Three Michigan women became consecrated virgins in a rare Catholic ceremony on 24 June, becoming "brides of Christ" at the Cathedral of the Most Blessed Sacrament in Detroit.

The women have not become nuns but will instead continue with their normal professional and social lives having given themselves back to Jesus with the promise of perpetual virginity.

It was the first time the ceremony had been performed at the Detroit cathedral and the first time in America that three virgins had been consecrated at the same time, according to the Catholic Herald.

"It's a promise that we make to be faithful to Christ all our life," college professor Theresa Jordan explained.

"[We] make him a promise of our virginity as a gift back to him."

Catholic girls' school headmistress Karen Ervin said: "We are all rooted in Christ. That's are primary identity and being able to make a resolution to live in perfect chastity for my whole life [means] I get to testify that God satisfies. He is enough.

"We have this unique ability as consecrated virgins to keep that lamp lit, to say that your heart your soul and your being can solely belong to God and he will fill you when you do that."

The third bride, Laurie Malashanko, explained the history of consecrated virgins within the Catholic church, which begins with 1st century martyrs.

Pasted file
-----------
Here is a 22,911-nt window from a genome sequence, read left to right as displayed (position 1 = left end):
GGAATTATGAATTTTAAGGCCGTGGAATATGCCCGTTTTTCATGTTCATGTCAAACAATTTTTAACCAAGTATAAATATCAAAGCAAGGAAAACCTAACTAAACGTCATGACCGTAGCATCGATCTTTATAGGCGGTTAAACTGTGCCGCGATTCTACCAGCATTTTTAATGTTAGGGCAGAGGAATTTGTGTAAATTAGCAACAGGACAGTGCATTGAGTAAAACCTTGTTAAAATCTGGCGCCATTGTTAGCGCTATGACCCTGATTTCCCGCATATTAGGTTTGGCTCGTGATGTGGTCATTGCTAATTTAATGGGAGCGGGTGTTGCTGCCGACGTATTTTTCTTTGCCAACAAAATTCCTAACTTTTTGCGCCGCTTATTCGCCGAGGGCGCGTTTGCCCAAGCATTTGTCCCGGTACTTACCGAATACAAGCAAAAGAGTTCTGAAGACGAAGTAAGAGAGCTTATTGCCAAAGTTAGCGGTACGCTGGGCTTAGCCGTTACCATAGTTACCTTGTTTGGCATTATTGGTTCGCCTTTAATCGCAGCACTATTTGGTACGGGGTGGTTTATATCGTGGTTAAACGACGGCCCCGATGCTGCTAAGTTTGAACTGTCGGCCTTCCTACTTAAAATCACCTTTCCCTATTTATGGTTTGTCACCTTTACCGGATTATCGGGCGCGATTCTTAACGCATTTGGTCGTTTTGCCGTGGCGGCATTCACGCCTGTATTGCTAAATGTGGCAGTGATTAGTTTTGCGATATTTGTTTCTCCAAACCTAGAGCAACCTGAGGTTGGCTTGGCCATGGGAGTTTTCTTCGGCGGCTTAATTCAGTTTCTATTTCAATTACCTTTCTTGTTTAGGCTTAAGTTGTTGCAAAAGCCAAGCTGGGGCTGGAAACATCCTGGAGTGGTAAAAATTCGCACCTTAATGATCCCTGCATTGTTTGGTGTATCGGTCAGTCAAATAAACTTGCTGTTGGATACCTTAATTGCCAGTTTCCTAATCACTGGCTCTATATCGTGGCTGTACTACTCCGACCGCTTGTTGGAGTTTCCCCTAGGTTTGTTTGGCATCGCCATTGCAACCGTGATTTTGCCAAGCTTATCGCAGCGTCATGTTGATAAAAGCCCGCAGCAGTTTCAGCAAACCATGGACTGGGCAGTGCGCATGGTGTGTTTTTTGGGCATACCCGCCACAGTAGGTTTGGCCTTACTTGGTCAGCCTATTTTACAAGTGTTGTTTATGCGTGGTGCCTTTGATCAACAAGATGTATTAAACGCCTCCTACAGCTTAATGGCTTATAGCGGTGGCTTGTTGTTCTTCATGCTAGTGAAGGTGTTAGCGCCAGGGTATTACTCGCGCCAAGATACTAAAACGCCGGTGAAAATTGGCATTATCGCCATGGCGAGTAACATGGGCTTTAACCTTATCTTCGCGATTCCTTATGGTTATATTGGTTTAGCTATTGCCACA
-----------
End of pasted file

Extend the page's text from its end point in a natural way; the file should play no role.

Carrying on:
"If you've heard of St. Cecilia or Agnes or Lucy, they were all virgins living in the world," she said.

The United States Association of Consecrated Virgins estimate that there are currently 250 consecrated virgins living in the US and 4,000 worldwide.

(From left) Karen Ervin, Theresa Jordan and Laurie Malashanko

The role for non-ordained consecrated virgins is detailed in the New Testament but bishops in the 12th century put a stop to the tradition because they believed that women committed to sustaining their virginity would be better protected living as nuns.

However, this view was revised in 1970 by the Second Vatican Council and, once again, consecrated virgins were able to live outside of religious communities.

French Professor Jordan told the Catholic News Service: "It's a beautiful gift to have and it's a beautiful gift to give back to Christ, as he was a virgin himself."